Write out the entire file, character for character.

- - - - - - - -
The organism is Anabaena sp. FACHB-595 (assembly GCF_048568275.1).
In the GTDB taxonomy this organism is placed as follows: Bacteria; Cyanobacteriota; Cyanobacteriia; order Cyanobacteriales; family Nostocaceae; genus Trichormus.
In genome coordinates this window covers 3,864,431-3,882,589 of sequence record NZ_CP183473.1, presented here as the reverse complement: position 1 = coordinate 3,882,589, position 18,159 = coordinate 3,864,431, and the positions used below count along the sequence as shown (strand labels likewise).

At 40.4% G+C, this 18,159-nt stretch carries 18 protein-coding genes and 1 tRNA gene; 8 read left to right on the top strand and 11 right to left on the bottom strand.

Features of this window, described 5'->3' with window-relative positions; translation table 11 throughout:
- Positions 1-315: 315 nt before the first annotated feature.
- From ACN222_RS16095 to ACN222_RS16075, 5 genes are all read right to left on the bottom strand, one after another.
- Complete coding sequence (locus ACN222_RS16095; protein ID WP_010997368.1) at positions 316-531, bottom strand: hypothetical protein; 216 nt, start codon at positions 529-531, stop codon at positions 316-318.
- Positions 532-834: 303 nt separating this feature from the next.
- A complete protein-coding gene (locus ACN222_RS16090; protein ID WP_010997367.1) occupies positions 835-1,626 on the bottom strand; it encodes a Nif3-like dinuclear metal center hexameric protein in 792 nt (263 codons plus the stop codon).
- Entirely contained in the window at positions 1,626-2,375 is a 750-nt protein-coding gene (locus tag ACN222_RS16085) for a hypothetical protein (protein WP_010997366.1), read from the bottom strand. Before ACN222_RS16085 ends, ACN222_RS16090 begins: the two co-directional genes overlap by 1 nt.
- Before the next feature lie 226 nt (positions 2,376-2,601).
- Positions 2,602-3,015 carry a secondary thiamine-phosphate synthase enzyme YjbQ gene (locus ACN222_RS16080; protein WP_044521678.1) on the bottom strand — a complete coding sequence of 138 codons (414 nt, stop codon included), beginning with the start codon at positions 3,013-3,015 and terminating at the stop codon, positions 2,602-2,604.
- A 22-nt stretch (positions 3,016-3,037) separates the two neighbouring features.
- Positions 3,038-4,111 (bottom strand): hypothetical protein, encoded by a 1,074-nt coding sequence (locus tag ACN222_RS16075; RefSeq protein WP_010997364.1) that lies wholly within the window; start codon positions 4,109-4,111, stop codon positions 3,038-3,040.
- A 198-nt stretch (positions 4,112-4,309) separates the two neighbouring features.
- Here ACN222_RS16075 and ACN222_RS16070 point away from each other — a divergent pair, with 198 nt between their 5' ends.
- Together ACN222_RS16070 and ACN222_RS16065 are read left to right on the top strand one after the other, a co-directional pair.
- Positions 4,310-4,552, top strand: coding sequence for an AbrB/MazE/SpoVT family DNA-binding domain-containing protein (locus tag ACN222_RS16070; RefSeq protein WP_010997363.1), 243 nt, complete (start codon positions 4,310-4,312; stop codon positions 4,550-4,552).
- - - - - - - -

The organism is Anabaena sp. FACHB-595 (assembly GCF_048568275.1).
In the GTDB taxonomy this organism is placed as follows: Bacteria; Cyanobacteriota; Cyanobacteriia; order Cyanobacteriales; family Nostocaceae; genus Trichormus.
In genome coordinates this window covers 3,864,431-3,882,589 of sequence record NZ_CP183473.1, presented here as the reverse complement: position 1 = coordinate 3,882,589, position 18,159 = coordinate 3,864,431, and the positions used below count along the sequence as shown (strand labels likewise).

At 40.4% G+C, this 18,159-nt stretch carries 18 protein-coding genes and 1 tRNA gene; 8 read left to right on the top strand and 11 right to left on the bottom strand.

Features of this window, described 5'->3' with window-relative positions; translation table 11 throughout:
- Positions 1-315: 315 nt before the first annotated feature.
- From ACN222_RS16095 to ACN222_RS16075, 5 genes are all read right to left on the bottom strand, one after another.
- Complete coding sequence (locus ACN222_RS16095; protein ID WP_010997368.1) at positions 316-531, bottom strand: hypothetical protein; 216 nt, start codon at positions 529-531, stop codon at positions 316-318.
- Positions 532-834: 303 nt separating this feature from the next.
- A complete protein-coding gene (locus ACN222_RS16090; protein ID WP_010997367.1) occupies positions 835-1,626 on the bottom strand; it encodes a Nif3-like dinuclear metal center hexameric protein in 792 nt (263 codons plus the stop codon).
- Entirely contained in the window at positions 1,626-2,375 is a 750-nt protein-coding gene (locus tag ACN222_RS16085) for a hypothetical protein (protein WP_010997366.1), read from the bottom strand. Before ACN222_RS16085 ends, ACN222_RS16090 begins: the two co-directional genes overlap by 1 nt.
- Before the next feature lie 226 nt (positions 2,376-2,601).
- Positions 2,602-3,015 carry a secondary thiamine-phosphate synthase enzyme YjbQ gene (locus ACN222_RS16080; protein WP_044521678.1) on the bottom strand — a complete coding sequence of 138 codons (414 nt, stop codon included), beginning with the start codon at positions 3,013-3,015 and terminating at the stop codon, positions 2,602-2,604.
- A 22-nt stretch (positions 3,016-3,037) separates the two neighbouring features.
- Positions 3,038-4,111 (bottom strand): hypothetical protein, encoded by a 1,074-nt coding sequence (locus tag ACN222_RS16075; RefSeq protein WP_010997364.1) that lies wholly within the window; start codon positions 4,109-4,111, stop codon positions 3,038-3,040.
- A 198-nt stretch (positions 4,112-4,309) separates the two neighbouring features.
- Here ACN222_RS16075 and ACN222_RS16070 point away from each other — a divergent pair, with 198 nt between their 5' ends.
- Together ACN222_RS16070 and ACN222_RS16065 are read left to right on the top strand one after the other, a co-directional pair.
- Positions 4,310-4,552, top strand: coding sequence for an AbrB/MazE/SpoVT family DNA-binding domain-containing protein (locus tag ACN222_RS16070; RefSeq protein WP_010997363.1), 243 nt, complete (start codon positions 4,310-4,312; stop codon positions 4,550-4,552).